Abstract

AB is a 73 year old Caucasian male who was diagnosed with mild Hemophilia A in 2001. He is part of a large kindred of patients with mild Hemophilia A enrolled in a cohort study. His family history was strongly positive. He was referred at the age of 69 years by a family member. His baseline Factor VIII level was 0.10. AB’s past medical history is characteristic of mild Hemophilia A. As a child he suffered frequently from epistaxis. He bled extensively after lacerations. He had had three significant accidents during his adult years, each of which resulted in massive bleeding and multiple blood transfusions. He had had three dental extractions which resulted in significant bleeding during two of three procedures. He had a hydrocele repair without complications. In 1999, he was extensively investigated for melena with no cause. He had an episode of atrial fibrillation and a possible transient ischemic attack treated with warfarin and aspirin. AB reported significant joint swelling and decreased range of motion. He also reported that he had “a leaky heart valve’. His initial physical examination revealed significant musculoskeletal problems. He had decreased range of motion bilaterally in his hips. He had extensive swelling of both knees and decreased range motion of both ankles. There was a limb length discrepancy of 1.5 cm. AB denied severe joint pain in his lower limbs or the usual symptoms associated with hemophiliac arthropathy. His aPTT was prolonged but he had not had a Factor VIII level previously measured and had never been told that he had Hemophilia A. He received a trial of prophylactic Recombinant Factor VIII three times a week for two months and was referred to an orthopedic surgeon. He received a “Factor First” Identification card recommending he receive 4000 units Recombinant Factor VIII for a major bleed. However, he had great difficulty in accepting the diagnosis and neither he nor his family initially volunteered that he had Hemophilia on his next admission. In April, 2002, AB was admitted to ICU in a community hospital, in Diabetic Ketoacidosis, three weeks after a snowmobile accident. Retrospectively, he reported back pain which he managed with NSAIDS. He was unable to walk prior to his hospitalization. In ICU, he required daily transfusions of PRBC & FFP. Abdominal CT on admission reported a resolving iliopsoas hematomas after an upper gastrointestinal bleed he was transferred to the provincial tertiary care centre. Follow-up CT showed bilateral ilopsoas hemtomas with abscess formation. A CT guided aspiration confirmed the presence of Staphyloccus aureus and a left paravertebral abscess. Follow-up CT showed no improvement. A second CT guided aspiration was performed which showed vertebral body destruction of L3, L4 and L5, discitis and multiple abscess formation. AB underwent L3-S1 fusion with laminectomy and decompression of L3–L4 and L4–L5 with no complications. In total AB received 316,040 units of RF VIII during a 122 day period of hospitalization. In contrast, the other 60 patients enrolled in our study only used 656,515 in a 4-year period.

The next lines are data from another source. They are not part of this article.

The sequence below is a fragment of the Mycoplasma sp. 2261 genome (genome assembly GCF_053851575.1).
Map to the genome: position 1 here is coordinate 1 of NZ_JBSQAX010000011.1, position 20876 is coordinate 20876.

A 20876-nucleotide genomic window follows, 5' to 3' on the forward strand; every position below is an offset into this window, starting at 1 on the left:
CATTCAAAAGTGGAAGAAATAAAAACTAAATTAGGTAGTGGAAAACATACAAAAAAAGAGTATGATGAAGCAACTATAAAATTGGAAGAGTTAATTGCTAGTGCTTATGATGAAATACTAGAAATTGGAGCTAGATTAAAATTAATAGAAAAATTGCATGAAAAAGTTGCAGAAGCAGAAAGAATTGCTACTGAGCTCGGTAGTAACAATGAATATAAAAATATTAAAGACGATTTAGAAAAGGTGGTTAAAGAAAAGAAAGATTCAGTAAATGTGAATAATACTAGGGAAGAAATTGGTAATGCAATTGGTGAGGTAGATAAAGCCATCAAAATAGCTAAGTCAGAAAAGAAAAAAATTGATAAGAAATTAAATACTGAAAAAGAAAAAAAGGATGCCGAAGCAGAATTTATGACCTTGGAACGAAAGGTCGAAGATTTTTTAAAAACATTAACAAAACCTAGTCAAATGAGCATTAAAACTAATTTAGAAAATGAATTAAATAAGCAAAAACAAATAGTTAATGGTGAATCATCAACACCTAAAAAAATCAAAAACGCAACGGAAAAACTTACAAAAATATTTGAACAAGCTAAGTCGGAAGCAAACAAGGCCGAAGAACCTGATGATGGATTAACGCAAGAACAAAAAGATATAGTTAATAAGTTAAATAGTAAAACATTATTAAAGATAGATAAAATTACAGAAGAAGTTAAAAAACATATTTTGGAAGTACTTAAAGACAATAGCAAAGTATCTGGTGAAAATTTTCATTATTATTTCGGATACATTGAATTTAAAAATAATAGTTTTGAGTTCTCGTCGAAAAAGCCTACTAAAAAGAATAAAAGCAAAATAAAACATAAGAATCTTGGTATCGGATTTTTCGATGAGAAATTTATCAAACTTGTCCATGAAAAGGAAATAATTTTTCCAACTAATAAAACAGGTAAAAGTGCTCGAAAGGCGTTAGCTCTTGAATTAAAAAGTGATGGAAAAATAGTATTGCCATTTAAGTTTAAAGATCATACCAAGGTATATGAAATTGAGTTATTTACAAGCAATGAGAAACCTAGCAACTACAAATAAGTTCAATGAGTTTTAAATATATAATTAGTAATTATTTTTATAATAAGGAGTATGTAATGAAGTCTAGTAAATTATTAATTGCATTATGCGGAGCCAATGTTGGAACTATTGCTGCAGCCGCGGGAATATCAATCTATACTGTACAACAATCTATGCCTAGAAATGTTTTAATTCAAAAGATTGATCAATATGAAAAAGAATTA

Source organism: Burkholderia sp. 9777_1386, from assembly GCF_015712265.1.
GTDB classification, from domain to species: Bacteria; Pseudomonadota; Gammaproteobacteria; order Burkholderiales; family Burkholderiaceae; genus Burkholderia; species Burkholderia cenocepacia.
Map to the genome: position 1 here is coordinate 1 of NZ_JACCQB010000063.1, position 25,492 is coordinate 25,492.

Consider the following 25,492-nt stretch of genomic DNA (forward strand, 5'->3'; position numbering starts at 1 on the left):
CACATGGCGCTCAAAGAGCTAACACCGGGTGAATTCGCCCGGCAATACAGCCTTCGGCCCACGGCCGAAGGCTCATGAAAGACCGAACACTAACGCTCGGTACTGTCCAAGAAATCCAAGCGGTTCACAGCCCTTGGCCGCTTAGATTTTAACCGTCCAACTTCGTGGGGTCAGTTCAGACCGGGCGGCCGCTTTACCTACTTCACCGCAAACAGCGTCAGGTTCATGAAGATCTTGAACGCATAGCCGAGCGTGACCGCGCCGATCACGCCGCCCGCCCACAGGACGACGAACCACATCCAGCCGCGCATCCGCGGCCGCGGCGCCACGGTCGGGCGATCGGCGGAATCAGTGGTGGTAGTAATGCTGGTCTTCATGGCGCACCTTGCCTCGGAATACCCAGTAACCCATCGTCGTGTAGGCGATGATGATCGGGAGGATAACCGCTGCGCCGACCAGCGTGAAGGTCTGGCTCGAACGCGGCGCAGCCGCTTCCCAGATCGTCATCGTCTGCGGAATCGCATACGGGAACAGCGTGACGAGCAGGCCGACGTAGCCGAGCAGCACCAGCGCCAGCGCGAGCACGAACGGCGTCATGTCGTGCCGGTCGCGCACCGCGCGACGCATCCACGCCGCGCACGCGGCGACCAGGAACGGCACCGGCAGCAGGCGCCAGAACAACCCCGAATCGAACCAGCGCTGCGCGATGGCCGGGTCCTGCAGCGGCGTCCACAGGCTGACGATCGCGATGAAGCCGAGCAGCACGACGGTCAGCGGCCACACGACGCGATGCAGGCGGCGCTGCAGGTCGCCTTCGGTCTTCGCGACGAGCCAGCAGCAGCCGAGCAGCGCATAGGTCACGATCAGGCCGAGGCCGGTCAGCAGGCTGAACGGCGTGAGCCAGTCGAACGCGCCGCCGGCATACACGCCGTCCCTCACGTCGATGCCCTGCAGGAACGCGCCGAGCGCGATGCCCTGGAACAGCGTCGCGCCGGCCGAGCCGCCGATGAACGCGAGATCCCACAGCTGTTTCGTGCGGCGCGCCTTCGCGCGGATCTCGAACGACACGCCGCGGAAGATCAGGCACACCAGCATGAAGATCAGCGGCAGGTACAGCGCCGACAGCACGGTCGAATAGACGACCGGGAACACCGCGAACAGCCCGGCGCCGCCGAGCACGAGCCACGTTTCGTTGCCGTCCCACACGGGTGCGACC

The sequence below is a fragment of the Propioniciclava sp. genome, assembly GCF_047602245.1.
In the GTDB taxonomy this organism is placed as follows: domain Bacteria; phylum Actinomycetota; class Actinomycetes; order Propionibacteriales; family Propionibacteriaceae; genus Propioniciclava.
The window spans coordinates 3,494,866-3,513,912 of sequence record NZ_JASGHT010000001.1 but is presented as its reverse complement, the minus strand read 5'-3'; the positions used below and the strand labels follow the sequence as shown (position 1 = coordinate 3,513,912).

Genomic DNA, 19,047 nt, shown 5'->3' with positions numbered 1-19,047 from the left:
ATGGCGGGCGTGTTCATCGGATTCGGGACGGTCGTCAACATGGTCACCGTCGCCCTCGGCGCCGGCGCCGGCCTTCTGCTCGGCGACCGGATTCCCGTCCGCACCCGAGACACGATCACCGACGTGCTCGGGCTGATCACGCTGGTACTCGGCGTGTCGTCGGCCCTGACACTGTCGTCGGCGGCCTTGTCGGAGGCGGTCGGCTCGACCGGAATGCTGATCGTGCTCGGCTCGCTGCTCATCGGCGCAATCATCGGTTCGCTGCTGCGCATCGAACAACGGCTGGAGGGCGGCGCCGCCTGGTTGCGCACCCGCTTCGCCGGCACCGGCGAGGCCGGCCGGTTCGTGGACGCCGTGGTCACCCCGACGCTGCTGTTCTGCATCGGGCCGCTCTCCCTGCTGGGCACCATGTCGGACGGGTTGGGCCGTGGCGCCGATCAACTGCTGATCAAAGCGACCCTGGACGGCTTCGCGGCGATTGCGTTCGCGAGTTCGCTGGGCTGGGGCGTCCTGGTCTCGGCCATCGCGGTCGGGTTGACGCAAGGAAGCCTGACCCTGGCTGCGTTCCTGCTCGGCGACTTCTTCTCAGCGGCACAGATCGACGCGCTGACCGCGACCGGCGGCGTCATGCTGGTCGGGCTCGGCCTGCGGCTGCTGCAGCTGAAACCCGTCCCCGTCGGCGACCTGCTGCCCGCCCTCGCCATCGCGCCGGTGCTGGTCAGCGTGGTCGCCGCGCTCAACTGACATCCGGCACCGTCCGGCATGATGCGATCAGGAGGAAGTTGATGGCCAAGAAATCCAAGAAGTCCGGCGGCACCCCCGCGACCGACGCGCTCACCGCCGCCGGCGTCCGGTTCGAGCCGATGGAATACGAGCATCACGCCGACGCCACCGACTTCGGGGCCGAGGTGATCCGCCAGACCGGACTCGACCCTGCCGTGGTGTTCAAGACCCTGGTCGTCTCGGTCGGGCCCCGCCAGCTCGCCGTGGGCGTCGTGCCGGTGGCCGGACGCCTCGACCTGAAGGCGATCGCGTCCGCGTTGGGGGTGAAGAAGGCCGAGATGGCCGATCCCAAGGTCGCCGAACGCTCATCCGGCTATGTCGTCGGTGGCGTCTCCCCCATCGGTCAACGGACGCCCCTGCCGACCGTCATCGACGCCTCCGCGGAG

FACTOR VIII PRODUCT USAGE 2001–2004

FACTOR VIII PRODUCT USAGE 2001–2004

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